More than 2 million community college students in the United States are parents of children under 18. Student parents benefit from large earnings gains once earning their degree; community colleges can support their graduation by providing services to help balance family and school responsibilities.
By Rachel Karp and Lindsey Reichlin Cruse
Originally posted on ACCT Now: Perspectives
More than 2 million community college students in the United States are parents of children under 18. Seventy percent of these parents are mothers, and many of these mothers are women of color.
The majority of student parents live in or near poverty, making them especially likely to benefit from the earning gains experienced by college graduates. These benefits are especially important for single mother students, who make up over half of all student mothers. New researchfrom the Institute for Women’s Policy Research (IWPR) finds that, on average, single mothers with AA degrees who work full-time, year-round, earn $8,000 more each year, and over $330,000 more over their lifetimes, than they would have with only a high school diploma. These increased earnings lead to a substantial return to single mothers’ investment in community college: for every $1 a single mother graduate spends on earning an associate degree, her family gets back $16.45.
Despite the real benefits associated with college attainment, only 28 percent of first-time, beginning student parents in community college graduate with a degree or certificate within six years of enrollment.
Student parents face several challenges that make it hard for them to graduate. They face numerous demands on their time, which include caring for children and often, holding a job, in addition to attending classes and completing coursework. Two-thirds of student parents in community college work, which research has shown can disrupt degree completion. Caregiving takes up substantial time as well, with roughly a quarter of women in community college reporting that they spend 30 hours or more each week providing care to dependents, and more than four in ten who live with dependents saying that their care obligations are likely to cause them to drop out of school. Affordable, reliable child care is essential to helping student parents balance these time demands, but quality care can be expensive, and the number of community colleges with on-campus child care has declined as the number of student parents in community college has increased.
What can community colleges do to help their student parents persist and graduate?
1) Establish campus programs and collaborate with community service providers to give student parents access to resources they need to stay in school.
The Family Resource Center (FRC) at Los Angeles Valley College (LAVC) works with college and community groups to offer services such as after-school child care; infant and toddler play groups; diapers, baby wipes, and formula; academic counseling; and food and housing assistance. FRC also provides holistic family supports to students enrolled in the college’s workforce training academies through its Strengthening Working Families program.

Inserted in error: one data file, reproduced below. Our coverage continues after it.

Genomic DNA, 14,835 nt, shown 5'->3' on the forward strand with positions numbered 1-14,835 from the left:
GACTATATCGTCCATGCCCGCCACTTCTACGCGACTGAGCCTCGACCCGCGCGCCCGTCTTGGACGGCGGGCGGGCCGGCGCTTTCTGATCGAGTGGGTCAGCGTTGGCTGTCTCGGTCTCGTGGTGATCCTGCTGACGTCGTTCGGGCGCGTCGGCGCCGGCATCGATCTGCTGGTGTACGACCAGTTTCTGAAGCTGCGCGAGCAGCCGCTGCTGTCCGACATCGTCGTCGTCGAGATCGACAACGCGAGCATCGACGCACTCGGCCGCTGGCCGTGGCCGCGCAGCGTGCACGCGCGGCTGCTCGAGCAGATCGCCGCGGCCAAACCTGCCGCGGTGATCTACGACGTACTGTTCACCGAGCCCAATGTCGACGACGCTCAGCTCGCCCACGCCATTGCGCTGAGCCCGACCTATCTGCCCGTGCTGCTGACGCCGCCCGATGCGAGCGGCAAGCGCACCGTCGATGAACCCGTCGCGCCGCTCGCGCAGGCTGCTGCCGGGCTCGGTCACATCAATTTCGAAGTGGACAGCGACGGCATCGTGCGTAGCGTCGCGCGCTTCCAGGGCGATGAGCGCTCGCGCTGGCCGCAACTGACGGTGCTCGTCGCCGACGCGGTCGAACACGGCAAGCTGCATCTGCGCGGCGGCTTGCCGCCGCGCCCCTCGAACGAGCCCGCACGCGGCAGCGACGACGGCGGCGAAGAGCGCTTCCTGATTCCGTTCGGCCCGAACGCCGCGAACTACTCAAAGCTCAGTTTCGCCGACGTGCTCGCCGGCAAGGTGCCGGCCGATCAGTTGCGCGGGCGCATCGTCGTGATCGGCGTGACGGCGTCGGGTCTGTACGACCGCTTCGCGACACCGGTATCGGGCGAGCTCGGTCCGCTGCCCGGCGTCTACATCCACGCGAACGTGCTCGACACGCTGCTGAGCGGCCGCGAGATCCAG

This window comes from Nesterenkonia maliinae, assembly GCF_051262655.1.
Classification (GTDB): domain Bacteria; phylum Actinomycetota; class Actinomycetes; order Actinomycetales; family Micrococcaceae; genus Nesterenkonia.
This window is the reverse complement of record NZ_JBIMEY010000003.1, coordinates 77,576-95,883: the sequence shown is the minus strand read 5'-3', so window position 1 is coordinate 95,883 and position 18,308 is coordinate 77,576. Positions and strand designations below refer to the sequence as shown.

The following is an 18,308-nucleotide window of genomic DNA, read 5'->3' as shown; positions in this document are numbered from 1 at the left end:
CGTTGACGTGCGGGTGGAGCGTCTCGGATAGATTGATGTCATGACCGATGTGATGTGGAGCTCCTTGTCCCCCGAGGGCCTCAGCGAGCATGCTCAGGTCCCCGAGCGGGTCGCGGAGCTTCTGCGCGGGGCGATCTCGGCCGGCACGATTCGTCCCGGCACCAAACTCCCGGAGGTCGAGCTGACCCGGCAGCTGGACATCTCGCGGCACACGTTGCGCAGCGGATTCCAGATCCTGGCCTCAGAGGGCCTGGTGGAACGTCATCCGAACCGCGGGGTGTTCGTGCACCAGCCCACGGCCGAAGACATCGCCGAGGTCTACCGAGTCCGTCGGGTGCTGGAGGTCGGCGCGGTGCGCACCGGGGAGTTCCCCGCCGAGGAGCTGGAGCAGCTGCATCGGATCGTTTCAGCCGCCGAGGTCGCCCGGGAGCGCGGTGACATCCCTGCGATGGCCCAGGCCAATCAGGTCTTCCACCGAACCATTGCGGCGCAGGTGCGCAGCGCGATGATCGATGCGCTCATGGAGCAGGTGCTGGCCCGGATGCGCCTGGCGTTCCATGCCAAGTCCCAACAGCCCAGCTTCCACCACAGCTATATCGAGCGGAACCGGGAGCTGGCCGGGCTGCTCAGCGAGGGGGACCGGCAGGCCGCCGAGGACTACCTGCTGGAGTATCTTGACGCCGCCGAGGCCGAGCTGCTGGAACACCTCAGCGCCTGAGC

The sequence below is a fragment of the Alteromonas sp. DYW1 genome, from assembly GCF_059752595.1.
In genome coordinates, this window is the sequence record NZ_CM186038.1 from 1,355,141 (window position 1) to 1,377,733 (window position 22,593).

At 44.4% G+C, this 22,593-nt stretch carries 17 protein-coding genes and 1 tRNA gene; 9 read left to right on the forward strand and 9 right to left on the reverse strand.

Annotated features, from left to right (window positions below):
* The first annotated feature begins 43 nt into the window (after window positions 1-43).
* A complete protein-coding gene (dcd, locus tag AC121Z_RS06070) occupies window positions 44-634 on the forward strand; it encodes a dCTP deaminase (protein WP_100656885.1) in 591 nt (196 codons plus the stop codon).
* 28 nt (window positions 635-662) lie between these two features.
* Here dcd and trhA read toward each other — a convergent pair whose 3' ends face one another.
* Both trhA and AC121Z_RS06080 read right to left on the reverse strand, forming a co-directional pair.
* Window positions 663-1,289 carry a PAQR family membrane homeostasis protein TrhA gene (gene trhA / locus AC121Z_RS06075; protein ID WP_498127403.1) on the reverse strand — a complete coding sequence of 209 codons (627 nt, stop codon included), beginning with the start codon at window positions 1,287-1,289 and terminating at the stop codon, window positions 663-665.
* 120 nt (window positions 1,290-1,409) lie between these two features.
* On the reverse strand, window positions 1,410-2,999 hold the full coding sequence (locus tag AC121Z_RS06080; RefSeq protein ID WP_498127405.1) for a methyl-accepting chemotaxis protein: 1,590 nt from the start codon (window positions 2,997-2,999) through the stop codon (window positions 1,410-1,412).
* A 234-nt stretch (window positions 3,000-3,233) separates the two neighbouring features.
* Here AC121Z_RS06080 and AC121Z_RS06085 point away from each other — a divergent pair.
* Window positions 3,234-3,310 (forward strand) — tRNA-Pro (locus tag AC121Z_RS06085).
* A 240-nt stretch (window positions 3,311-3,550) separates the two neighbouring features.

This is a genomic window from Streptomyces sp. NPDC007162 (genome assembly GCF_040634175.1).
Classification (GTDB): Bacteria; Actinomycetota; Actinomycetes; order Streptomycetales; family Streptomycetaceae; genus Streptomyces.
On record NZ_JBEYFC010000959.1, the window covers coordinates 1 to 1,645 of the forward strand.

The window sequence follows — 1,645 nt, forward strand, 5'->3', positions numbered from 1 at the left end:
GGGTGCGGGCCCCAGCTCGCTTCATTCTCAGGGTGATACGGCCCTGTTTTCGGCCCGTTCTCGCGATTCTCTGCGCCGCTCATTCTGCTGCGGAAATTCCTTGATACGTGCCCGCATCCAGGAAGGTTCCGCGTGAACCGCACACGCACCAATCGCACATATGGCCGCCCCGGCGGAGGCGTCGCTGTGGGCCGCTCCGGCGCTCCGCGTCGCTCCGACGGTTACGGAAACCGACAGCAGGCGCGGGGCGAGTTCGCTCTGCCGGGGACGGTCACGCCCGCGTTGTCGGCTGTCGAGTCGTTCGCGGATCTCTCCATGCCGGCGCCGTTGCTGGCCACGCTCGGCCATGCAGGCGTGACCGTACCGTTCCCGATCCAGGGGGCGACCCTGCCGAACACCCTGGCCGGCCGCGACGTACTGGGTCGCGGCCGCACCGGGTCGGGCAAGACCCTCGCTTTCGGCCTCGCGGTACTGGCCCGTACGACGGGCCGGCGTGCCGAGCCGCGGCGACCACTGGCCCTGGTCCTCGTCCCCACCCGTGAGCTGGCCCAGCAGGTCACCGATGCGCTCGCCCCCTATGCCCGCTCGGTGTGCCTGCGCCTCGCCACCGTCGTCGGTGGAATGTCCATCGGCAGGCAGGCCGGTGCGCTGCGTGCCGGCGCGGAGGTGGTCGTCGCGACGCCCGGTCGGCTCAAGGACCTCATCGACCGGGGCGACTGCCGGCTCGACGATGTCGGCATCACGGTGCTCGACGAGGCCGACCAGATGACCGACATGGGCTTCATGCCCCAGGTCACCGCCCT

2) Partner with the local early care and education community to help student parents find child care that meets their needs.
At Lane Community College in Oregon, student parents can find child care through a free referral service provided on-campus. Quality Care Connections helps parents identify child care options, in addition to providing a variety of free parenting supports and resources for free over thephone, through its statewide 211 Child Care Referral phone line,online, and in-person on campus.
3) Collect data on students’ parent status to better understand parents’ college needs and outcomes.
Monroe Community College (MCC) in New York collects data on parent status through a survey conducted every semester during course registration. MCC matches those data with data from its campus child care center, allowing for a recent IWPR analysis, which found that use of the center increased MCC student parents’ likelihood of returning to school the following year. The analysis also found that using the center more than tripled student parents’ chances of on-time graduation.
4) Promote federal, state, and local strategies to improve the availability of affordable child care.
Community college leaders can share information with policymakers on students’ need for child care and their experiences with programs like the Child Care Access Means Parents in School (CCAMPIS) program, the only source of federal funding that supports low-income college students’ access to child care. They can also provide expert guidance to policymakers on how removing work requirements and other restrictions would expand students’ access to child care assistance, which can help low-income parents pay for child care while pursuing postsecondary education.